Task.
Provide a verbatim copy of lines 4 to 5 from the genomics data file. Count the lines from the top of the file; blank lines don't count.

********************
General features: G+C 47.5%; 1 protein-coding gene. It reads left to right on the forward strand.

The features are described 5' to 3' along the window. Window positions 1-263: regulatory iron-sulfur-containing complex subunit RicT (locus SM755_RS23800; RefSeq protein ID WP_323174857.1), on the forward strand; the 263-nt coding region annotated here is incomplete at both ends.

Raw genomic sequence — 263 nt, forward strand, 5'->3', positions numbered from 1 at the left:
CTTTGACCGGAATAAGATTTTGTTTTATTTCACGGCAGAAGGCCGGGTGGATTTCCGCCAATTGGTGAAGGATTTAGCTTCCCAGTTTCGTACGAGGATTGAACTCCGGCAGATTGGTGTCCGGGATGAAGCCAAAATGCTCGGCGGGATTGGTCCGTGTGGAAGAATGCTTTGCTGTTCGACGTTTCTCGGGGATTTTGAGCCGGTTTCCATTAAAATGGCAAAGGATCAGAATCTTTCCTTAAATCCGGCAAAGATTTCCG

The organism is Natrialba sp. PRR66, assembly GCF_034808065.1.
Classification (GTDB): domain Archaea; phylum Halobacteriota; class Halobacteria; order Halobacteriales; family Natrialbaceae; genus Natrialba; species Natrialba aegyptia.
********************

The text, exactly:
CTTTGACCGGAATAAGATTTTGTTTTATTTCACGGCAGAAGGCCGGGTGGATTTCCGCCAATTGGTGAAGGATTTAGCTTCCCAGTTTCGTACGAGGATTGAACTCCGGCAGATTGGTGTCCGGGATGAAGCCAAAATGCTCGGCGGGATTGGTCCGTGTGGAAGAATGCTTTGCTGTTCGACGTTTCTCGGGGATTTTGAGCCGGTTTCCATTAAAATGGCAAAGGATCAGAATCTTTCCTTAAATCCGGCAAAGATTTCCG

The organism is Natrialba sp. PRR66, assembly GCF_034808065.1.